As a society we are often unsure and sometimes uncomfortable about how to grieve losses and are uncomfortable with things which are different. The historic approach to adoption has tended to edit out the loss and difference and focus solely on the joy of the new family. The truth is that it is not possible to omit such powerful and important realities so they become secrets and unexpressed emotions which affect everyone involved.
This means that perhaps we need to rethink our basic understanding of adoption.
Adoption means that when we lose someone very important to us at any time, it has some profound effects on us. When it happens when you are really tiny, it's harder to understand the effects, the lack of continued connection means that you did not have the opportunities you needed to understand your loss and your experience.
For adoptees this missing information and foundation can leave them guessing how they fit into this world. Without this "nascent connection", a solid understanding of their self can be missing. Without this "nascent
connection", their sense of where they fit and belong can be hard to achieve.
Keeping secrets, pretending something did not happen when it did, omitting parts of stories and truths can leave them with the feeling that something is missing or something is wrong.

What if we just stopped pretending that we are ALWAYS doing it with the best interest of the child in mind. What if we stopped pretending that lies, secrets, and denial are a good thing. What if we stopped telling adoptees to feel lucky and grateful, but instead said, "Tell me your truth, I am ready to listen?"

Monday, August 18, 2008

let sleeping dogs lie?

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To "let sleeping dogs lie" is to avoid restarting old conflicts. Revisiting an old conflict is like waking a sleeping dog; we are better not to do it.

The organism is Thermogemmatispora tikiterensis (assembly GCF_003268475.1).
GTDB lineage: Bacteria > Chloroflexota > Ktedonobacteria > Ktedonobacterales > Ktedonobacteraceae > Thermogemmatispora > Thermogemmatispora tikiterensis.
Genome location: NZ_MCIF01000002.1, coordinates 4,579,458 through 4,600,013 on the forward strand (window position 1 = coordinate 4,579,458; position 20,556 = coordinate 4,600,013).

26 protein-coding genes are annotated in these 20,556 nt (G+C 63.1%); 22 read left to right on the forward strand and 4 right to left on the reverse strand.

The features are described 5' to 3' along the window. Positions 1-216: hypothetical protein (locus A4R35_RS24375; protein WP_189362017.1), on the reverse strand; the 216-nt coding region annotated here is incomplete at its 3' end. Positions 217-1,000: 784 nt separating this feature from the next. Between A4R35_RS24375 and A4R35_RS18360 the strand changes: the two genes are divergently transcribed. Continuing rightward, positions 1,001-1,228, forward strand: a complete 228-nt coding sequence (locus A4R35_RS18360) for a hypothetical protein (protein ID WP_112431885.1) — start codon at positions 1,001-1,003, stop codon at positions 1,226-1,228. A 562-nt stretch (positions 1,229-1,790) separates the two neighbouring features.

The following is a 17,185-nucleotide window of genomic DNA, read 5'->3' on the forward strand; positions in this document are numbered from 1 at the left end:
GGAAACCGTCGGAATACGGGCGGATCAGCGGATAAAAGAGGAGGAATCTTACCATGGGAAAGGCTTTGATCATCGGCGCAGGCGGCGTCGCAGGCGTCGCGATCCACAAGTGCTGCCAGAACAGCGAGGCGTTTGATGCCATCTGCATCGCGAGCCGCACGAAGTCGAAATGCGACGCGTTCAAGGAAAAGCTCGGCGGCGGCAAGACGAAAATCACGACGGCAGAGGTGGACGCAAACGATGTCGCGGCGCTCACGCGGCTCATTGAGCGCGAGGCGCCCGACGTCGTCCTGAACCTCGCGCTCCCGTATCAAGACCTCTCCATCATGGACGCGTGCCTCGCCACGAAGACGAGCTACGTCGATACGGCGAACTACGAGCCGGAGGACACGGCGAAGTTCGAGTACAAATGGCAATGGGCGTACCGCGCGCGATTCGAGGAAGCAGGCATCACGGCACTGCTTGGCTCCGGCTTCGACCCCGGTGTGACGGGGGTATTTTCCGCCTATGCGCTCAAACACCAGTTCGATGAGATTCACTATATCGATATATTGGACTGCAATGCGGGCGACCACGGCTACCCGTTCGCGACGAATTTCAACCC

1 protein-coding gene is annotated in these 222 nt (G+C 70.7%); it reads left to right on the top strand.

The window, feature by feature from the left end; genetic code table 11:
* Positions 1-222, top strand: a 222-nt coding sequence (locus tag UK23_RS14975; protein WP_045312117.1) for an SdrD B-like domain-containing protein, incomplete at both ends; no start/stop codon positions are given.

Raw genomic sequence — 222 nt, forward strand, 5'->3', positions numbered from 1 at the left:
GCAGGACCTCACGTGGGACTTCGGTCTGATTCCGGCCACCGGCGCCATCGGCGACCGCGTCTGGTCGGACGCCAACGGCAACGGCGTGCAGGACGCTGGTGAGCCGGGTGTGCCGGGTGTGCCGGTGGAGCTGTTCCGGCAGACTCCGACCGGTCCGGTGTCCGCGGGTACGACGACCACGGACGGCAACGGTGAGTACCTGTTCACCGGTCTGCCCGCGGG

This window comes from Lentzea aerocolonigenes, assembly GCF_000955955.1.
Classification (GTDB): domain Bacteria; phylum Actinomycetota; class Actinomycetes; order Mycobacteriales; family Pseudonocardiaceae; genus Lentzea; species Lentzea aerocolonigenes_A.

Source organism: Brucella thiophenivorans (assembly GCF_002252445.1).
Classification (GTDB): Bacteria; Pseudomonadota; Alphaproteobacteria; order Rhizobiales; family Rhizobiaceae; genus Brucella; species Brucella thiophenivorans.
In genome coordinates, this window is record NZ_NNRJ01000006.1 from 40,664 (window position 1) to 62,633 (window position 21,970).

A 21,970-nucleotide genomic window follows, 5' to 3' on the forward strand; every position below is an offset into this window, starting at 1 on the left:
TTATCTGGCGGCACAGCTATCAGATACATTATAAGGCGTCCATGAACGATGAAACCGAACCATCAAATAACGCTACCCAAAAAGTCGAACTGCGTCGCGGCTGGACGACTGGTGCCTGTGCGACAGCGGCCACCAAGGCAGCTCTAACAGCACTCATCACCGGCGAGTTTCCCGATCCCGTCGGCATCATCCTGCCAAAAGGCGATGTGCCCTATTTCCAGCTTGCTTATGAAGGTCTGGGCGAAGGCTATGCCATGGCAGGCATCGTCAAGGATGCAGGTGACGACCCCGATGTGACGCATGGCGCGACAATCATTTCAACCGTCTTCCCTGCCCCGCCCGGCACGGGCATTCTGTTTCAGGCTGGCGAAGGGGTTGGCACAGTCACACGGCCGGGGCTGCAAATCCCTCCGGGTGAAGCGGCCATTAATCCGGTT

Oh yeah, well I say 'Hell No' too. The time has finally come to stand up and be counted among the half a million mothers who had their babies taken from them for no other reason then the fact that they were young and unwed during the
EMS (Era of Mass Surrenders*TM). We were forsaken by our families, the church, the social workers and the system. Our civil rights were violated and we were robbed of our children. We were told to get on with our lives as our 'shameful secrets' were conviently and systematically swept under the rug. And that is where the sleeping dog has been lying for decades.
No ~ today the sound of our silence will be replaced with a loud roar of indigntion and resolve. Our day has been a long time coming, but it is indeed coming.

Member of
Senior Mothers of Coerced Adoption Surrender
Empowered, Wiser and Demanding Justice!

The Elephant in the room

The Elephant In The Room

There's and elephant in the room. It is large and squatting, so it is hard to get around it. Yet we squeeze by with "How are you?" and "I'm fine… And a thousand other forms of trivial chatter. We talk about the weather. We talk about work. We talk about everything else… Except the elephant in the room. We all know it is there. We are thinking about the elephant as we talk together. It is constantly on our minds. For, you see, "it" is a very big elephant. It has hurt us all. But we do not talk about the elephant in the room. Oh, please, can we give it a name. Oh, please can we say "it" again. Oh, please, let's talk about the elephant in the room. For if we talk about it's death, Perhaps we can talk about it's life. Can I say "it's" name" to you and not have you look away: For if I cannot, then you are leaving me alone… in a room… with an elephant with no name.

Wednesday, August 13, 2008


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One should as a rule respect public opinion in so far as is necessary to avoid starvation and to keep out of prison, but anything that goes beyond this is voluntary submission to an unnecessary tyranny, and is likely to interfere with happiness in all kinds of ways